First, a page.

A well-trained and motivated operator should generally be able to process between 15 and 25 people per minute through a portal detector. This does not include investigation of alarms, nor does it take into consideration intentional or unintentional delays that might be expected in a student population.
Assuming that scanning personnel are well-trained, a school's throughput is going to be driven by three things: (1) the number of devices, (2) the rate at which students arrive, and (3) the motivation of the students to cooperate and move through the system quickly and the ability of the school staff to make certain that scannees move along quickly. The breakdown of equipment or the arrival of visitors who are not familiar with the scanning routine will also cause a definite slowdown; the impact of this must also be considered by the school administration but is not taken into account here. (The need for backup equipment must be considered by each facility, whether the equipment is borrowed from the vendor or a pool of spare equipment is shared within a district.)
Keep in mind that any population that is aware that it has to regularly go through the scanning process will soon compensate and adjust their routine. These adjustments will generally be that: (1) the population will attempt to take fewer prohibited items with them into the facility (hopefully), (2) scannees will learn which otherwise acceptable items in their possession will still cause an alarm and will tend to shy away from these items (except maybe in the case of students who wish to create a hassle and who are undaunted by any consequences for doing so), and (3) the population will allow for the additional few minutes in their schedule, perhaps even going so far as to come early enough to miss the main rush. Travelers flying out of busy airports know to allow for a few minute delay at the metal detection scanners and will not cut their arrival time so close that they miss their flight. Students will do likewise, whether they need to show ID cards at the front gate, go through a metal detection system or meet with their friends before class. However, unreasonably long waits of 15 minutes or more could result in staff, students, and parents alike reevaluating the need for a metal detector program. Nobody wants to add significantly to their workday, especially if they are not compensated for it. Employee organizations may bargain for extra pay for this additional at-school time.
Exhibits 3.3 and 3.4 depict the average number of students that would be waiting at each 5-minute interval before school to enter the weapon detection system for a school population of 1,000 and 2,000, respectively. For these calculations, it was assumed that metal detection equipment is in good working condition and optimally laid out, operators are motivated and comfortable in their tasks, and students move smoothly through the process. The arrival rate resembles a school morning where the bulk of students arrive within a 10- or 15-minute window, perhaps resembling a school whose students rely primarily on buses for transportation. (Whether or not the assumed arrival rate is truly typical of student arrival times is unknown; its use here is for enlightenment purposes only.) The overall throughput is gauged in terms of the number of students who will be waiting to enter the metal detection process at any particular time. The assumption is made that the portal metal detector will be the bottleneck of the scanning process and that other supporting components of the detection program will be able to perform their functions in an equal or lesser amount of time (although this may not necessarily be true at a particular school, depending on its setup). It is also assumed that the process will be set up such that students who fail the initial portal screening will be immediately funneled to an alternative screening point and will not have to reenter or further delay those at the main entry portal.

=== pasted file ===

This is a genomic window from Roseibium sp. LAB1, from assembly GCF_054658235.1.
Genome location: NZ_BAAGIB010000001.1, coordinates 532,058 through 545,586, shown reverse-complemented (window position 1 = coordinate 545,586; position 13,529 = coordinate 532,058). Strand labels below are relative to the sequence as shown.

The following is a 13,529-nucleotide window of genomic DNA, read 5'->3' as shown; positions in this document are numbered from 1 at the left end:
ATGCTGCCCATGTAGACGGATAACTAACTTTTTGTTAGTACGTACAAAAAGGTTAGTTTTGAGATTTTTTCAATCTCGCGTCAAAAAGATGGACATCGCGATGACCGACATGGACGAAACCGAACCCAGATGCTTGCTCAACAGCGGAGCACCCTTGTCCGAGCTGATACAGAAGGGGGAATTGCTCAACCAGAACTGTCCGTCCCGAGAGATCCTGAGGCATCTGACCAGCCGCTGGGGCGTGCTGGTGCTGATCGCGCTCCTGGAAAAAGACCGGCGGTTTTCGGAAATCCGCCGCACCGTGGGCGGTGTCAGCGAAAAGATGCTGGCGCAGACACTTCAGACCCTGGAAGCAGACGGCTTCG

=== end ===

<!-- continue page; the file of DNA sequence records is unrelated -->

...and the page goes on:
For students prepared to clear the portal who have minimized alarm-causing items and materials in their possession, the actual processing time through a metal detection program should be less than 10 seconds. For students who are not prepared, the processing time may add an additional 3-5 minutes or more for scanning the body with hand-held metal detectors and/or manual bag searches. This does not include the additional delay of waiting to be scanned.
After carefully calculating the necessary metal detection equipment, space, and personnel, and making adjustments for individual school characteristics, the administration may realize that there simply aren't enough resources available to handle its students in an acceptable manner. Some schools have overcome these limitations by staggering the schoolday start times for students, thereby spreading out the school's limited metal detection resources. Unfortunately, schools that rely heavily on bus service may not be able to utilize this solution.
Research Report: The Appropriate and Effective Use of Security Technologies in U.S. Schools